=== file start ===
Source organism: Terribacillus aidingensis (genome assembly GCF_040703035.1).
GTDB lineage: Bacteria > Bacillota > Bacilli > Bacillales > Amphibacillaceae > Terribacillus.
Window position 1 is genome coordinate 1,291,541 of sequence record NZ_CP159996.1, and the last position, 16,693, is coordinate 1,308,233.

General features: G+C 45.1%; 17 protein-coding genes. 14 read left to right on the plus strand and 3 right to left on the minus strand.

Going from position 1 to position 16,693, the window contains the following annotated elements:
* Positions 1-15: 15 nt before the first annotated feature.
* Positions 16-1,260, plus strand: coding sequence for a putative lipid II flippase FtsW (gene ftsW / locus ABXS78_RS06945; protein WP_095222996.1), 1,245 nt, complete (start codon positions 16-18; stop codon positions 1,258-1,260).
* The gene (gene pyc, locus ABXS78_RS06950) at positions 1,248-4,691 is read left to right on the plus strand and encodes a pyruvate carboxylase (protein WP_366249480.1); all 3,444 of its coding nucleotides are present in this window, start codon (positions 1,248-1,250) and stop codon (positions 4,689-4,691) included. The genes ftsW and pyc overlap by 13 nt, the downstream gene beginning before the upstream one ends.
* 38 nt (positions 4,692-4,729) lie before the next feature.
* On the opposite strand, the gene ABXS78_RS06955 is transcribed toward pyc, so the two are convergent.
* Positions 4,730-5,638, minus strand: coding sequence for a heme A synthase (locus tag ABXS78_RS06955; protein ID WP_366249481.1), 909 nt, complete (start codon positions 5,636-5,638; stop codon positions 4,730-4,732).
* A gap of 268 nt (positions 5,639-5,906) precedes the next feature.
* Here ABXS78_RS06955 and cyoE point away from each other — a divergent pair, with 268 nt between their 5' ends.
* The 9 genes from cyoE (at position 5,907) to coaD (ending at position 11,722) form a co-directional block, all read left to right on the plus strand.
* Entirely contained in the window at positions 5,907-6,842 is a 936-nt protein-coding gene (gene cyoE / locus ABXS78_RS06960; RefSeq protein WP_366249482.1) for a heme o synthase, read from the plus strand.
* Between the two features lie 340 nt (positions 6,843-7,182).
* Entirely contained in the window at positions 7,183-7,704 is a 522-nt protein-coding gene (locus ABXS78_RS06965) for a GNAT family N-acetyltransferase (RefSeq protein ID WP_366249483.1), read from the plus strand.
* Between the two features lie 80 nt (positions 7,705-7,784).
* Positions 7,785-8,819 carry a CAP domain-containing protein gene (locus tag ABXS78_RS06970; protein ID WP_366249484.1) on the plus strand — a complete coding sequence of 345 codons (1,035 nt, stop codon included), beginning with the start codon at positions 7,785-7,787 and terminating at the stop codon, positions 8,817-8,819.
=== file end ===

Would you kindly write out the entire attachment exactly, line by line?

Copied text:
Source organism: Terribacillus aidingensis (genome assembly GCF_040703035.1).
GTDB lineage: Bacteria > Bacillota > Bacilli > Bacillales > Amphibacillaceae > Terribacillus.
Window position 1 is genome coordinate 1,291,541 of sequence record NZ_CP159996.1, and the last position, 16,693, is coordinate 1,308,233.

General features: G+C 45.1%; 17 protein-coding genes. 14 read left to right on the plus strand and 3 right to left on the minus strand.

Going from position 1 to position 16,693, the window contains the following annotated elements:
* Positions 1-15: 15 nt before the first annotated feature.
* Positions 16-1,260, plus strand: coding sequence for a putative lipid II flippase FtsW (gene ftsW / locus ABXS78_RS06945; protein WP_095222996.1), 1,245 nt, complete (start codon positions 16-18; stop codon positions 1,258-1,260).
* The gene (gene pyc, locus ABXS78_RS06950) at positions 1,248-4,691 is read left to right on the plus strand and encodes a pyruvate carboxylase (protein WP_366249480.1); all 3,444 of its coding nucleotides are present in this window, start codon (positions 1,248-1,250) and stop codon (positions 4,689-4,691) included. The genes ftsW and pyc overlap by 13 nt, the downstream gene beginning before the upstream one ends.
* 38 nt (positions 4,692-4,729) lie before the next feature.
* On the opposite strand, the gene ABXS78_RS06955 is transcribed toward pyc, so the two are convergent.
* Positions 4,730-5,638, minus strand: coding sequence for a heme A synthase (locus tag ABXS78_RS06955; protein ID WP_366249481.1), 909 nt, complete (start codon positions 5,636-5,638; stop codon positions 4,730-4,732).
* A gap of 268 nt (positions 5,639-5,906) precedes the next feature.
* Here ABXS78_RS06955 and cyoE point away from each other — a divergent pair, with 268 nt between their 5' ends.
* The 9 genes from cyoE (at position 5,907) to coaD (ending at position 11,722) form a co-directional block, all read left to right on the plus strand.
* Entirely contained in the window at positions 5,907-6,842 is a 936-nt protein-coding gene (gene cyoE / locus ABXS78_RS06960; RefSeq protein WP_366249482.1) for a heme o synthase, read from the plus strand.
* Between the two features lie 340 nt (positions 6,843-7,182).
* Entirely contained in the window at positions 7,183-7,704 is a 522-nt protein-coding gene (locus ABXS78_RS06965) for a GNAT family N-acetyltransferase (RefSeq protein ID WP_366249483.1), read from the plus strand.
* Between the two features lie 80 nt (positions 7,705-7,784).
* Positions 7,785-8,819 carry a CAP domain-containing protein gene (locus tag ABXS78_RS06970; protein ID WP_366249484.1) on the plus strand — a complete coding sequence of 345 codons (1,035 nt, stop codon included), beginning with the start codon at positions 7,785-7,787 and terminating at the stop codon, positions 8,817-8,819.